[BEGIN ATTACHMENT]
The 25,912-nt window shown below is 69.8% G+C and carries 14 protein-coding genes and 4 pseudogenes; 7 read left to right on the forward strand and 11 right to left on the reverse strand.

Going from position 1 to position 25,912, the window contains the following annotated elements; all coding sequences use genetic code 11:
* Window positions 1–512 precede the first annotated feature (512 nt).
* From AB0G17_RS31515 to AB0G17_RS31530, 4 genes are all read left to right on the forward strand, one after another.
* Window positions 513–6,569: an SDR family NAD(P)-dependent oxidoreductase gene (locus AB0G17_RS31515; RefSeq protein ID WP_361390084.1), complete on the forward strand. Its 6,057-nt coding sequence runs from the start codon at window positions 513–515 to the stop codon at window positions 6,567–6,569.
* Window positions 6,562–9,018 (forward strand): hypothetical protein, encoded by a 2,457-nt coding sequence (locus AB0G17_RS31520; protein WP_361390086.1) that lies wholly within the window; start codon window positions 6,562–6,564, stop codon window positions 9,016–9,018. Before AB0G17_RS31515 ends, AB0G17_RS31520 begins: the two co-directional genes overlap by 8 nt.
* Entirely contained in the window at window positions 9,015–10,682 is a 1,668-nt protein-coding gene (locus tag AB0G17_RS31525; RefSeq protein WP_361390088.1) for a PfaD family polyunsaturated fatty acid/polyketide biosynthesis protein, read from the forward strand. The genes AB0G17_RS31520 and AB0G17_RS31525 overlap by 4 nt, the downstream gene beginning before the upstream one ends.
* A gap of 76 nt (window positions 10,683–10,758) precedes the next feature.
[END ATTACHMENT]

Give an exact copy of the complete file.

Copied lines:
The 25,912-nt window shown below is 69.8% G+C and carries 14 protein-coding genes and 4 pseudogenes; 7 read left to right on the forward strand and 11 right to left on the reverse strand.

Going from position 1 to position 25,912, the window contains the following annotated elements; all coding sequences use genetic code 11:
* Window positions 1–512 precede the first annotated feature (512 nt).
* From AB0G17_RS31515 to AB0G17_RS31530, 4 genes are all read left to right on the forward strand, one after another.
* Window positions 513–6,569: an SDR family NAD(P)-dependent oxidoreductase gene (locus AB0G17_RS31515; RefSeq protein ID WP_361390084.1), complete on the forward strand. Its 6,057-nt coding sequence runs from the start codon at window positions 513–515 to the stop codon at window positions 6,567–6,569.
* Window positions 6,562–9,018 (forward strand): hypothetical protein, encoded by a 2,457-nt coding sequence (locus AB0G17_RS31520; protein WP_361390086.1) that lies wholly within the window; start codon window positions 6,562–6,564, stop codon window positions 9,016–9,018. Before AB0G17_RS31515 ends, AB0G17_RS31520 begins: the two co-directional genes overlap by 8 nt.
* Entirely contained in the window at window positions 9,015–10,682 is a 1,668-nt protein-coding gene (locus tag AB0G17_RS31525; RefSeq protein WP_361390088.1) for a PfaD family polyunsaturated fatty acid/polyketide biosynthesis protein, read from the forward strand. The genes AB0G17_RS31520 and AB0G17_RS31525 overlap by 4 nt, the downstream gene beginning before the upstream one ends.
* A gap of 76 nt (window positions 10,683–10,758) precedes the next feature.